Something unprecedented happened during the epidemic years. Especially in 2021, everyone moved, home prices surged, and almost all real estate businesses saw record sales. And it matters because 2021 was anything but typical, and 2022 is continuously compared it.
Year-over-year comparisons depict a very bad picture.
But let’s go a bit deeper: if we assume 5.15 million of existing home sales in 2022, that’s a whopping 16 percent drop from this time last year. For the sake of the argument, let’s look at 2021 is an exception, not a baseline. In 2022, transaction volumes would be reduced by just 0.9% compared to the average volume seen over the previous eight years (2012-2019). In the meantime, transaction volumes climbed by 9 percent in 2020 and 18 percent in 2021, both of which are striking departures from the same historical norm.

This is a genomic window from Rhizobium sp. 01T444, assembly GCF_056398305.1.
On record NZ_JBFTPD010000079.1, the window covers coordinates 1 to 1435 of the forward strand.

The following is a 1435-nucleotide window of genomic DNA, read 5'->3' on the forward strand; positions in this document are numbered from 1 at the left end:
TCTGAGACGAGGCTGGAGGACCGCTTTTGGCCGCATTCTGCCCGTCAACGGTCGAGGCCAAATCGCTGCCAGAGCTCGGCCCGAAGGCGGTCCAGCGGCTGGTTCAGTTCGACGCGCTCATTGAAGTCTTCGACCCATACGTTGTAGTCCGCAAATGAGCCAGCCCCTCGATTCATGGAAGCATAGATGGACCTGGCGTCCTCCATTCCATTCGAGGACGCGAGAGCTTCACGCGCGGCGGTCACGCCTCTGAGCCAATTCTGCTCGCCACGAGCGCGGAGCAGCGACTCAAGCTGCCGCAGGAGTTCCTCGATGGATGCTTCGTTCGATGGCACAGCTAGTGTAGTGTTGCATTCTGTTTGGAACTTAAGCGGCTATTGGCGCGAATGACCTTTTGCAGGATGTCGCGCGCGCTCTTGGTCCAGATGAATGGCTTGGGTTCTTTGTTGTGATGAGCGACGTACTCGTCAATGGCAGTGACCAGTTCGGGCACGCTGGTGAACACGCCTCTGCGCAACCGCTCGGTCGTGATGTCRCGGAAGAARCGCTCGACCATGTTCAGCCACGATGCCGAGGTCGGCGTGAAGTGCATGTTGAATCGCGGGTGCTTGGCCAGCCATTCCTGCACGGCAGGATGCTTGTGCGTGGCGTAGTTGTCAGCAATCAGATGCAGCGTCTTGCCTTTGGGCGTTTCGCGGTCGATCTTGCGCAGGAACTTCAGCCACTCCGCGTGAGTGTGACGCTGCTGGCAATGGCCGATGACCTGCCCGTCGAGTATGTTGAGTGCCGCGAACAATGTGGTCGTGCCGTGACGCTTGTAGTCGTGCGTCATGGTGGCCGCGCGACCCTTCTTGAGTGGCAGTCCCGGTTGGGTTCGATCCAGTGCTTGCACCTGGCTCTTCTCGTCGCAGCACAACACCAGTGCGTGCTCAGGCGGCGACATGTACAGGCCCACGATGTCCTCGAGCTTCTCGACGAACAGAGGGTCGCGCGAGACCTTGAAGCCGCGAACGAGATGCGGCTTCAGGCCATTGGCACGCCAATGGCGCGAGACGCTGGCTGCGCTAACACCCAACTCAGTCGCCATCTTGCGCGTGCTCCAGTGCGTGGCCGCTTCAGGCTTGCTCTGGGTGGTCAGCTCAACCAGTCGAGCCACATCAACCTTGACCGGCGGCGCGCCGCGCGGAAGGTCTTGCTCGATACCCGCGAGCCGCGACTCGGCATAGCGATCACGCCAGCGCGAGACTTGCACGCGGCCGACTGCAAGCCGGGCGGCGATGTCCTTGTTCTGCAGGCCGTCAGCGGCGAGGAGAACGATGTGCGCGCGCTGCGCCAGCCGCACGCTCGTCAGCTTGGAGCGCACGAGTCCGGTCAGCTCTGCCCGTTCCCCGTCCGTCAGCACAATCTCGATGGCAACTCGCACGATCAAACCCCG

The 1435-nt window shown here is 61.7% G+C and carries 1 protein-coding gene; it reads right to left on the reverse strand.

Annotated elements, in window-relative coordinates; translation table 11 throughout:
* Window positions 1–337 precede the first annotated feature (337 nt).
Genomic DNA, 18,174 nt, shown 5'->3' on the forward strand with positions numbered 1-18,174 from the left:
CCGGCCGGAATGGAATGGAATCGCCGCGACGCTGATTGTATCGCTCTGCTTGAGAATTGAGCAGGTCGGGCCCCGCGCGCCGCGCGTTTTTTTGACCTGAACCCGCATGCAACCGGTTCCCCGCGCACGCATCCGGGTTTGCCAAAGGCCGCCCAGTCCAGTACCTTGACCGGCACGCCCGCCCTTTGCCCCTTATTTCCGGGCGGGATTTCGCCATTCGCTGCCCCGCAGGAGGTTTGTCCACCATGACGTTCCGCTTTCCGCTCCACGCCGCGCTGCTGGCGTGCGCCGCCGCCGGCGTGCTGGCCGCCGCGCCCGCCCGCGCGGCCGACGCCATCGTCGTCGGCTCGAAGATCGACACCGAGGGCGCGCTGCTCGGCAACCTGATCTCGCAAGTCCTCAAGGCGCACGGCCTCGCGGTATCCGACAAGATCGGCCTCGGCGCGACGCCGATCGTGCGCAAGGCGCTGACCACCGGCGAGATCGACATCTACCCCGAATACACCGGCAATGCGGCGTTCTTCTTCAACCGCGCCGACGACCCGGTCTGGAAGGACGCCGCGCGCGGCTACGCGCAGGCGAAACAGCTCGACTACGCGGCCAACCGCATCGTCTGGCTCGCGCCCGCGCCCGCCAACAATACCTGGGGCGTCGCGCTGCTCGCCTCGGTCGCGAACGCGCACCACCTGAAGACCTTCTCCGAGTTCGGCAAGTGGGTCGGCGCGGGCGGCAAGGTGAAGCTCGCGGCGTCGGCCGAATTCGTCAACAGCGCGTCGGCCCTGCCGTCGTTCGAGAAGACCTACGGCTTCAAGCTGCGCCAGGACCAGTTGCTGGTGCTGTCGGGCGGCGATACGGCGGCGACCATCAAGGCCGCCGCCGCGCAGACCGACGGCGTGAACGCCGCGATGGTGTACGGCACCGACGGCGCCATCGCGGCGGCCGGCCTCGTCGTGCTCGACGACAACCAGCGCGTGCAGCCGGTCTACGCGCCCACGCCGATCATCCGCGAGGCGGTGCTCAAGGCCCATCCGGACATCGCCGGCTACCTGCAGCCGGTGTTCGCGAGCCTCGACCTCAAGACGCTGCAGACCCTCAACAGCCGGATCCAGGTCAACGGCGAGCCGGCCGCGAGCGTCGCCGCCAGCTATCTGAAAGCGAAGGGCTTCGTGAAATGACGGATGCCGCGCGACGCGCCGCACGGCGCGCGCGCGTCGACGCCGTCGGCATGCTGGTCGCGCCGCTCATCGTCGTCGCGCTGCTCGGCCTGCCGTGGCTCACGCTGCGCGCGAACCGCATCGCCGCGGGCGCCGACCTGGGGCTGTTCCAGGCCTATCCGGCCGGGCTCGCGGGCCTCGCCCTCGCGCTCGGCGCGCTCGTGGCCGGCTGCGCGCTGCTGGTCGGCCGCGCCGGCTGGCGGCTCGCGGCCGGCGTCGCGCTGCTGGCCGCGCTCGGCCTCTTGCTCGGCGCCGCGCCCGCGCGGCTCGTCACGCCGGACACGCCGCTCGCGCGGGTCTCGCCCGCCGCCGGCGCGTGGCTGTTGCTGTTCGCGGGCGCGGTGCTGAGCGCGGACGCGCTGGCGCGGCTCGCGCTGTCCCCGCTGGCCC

Even with the recent market dip, 2022 has tracked positively to the historical average and is still in a somewhat “normal” region.
The pandemic years of 2020 and 2021 stood out from the norm in many ways, the housing market was only one of them. Problems with home affordability, falling sales volumes, and rising interest rates have made 2022 a difficult year. If we consider 2021 an outlier rather than the norm, the 2022 outlook isn’t as bleak as the headlines would have us believe.
Historically speaking, if we disregard the market conditions in late 2020 and early 2021, we are far from being in the worst form right now. However, nobody can forecast the future, and it is possible that things will get worse before they get better.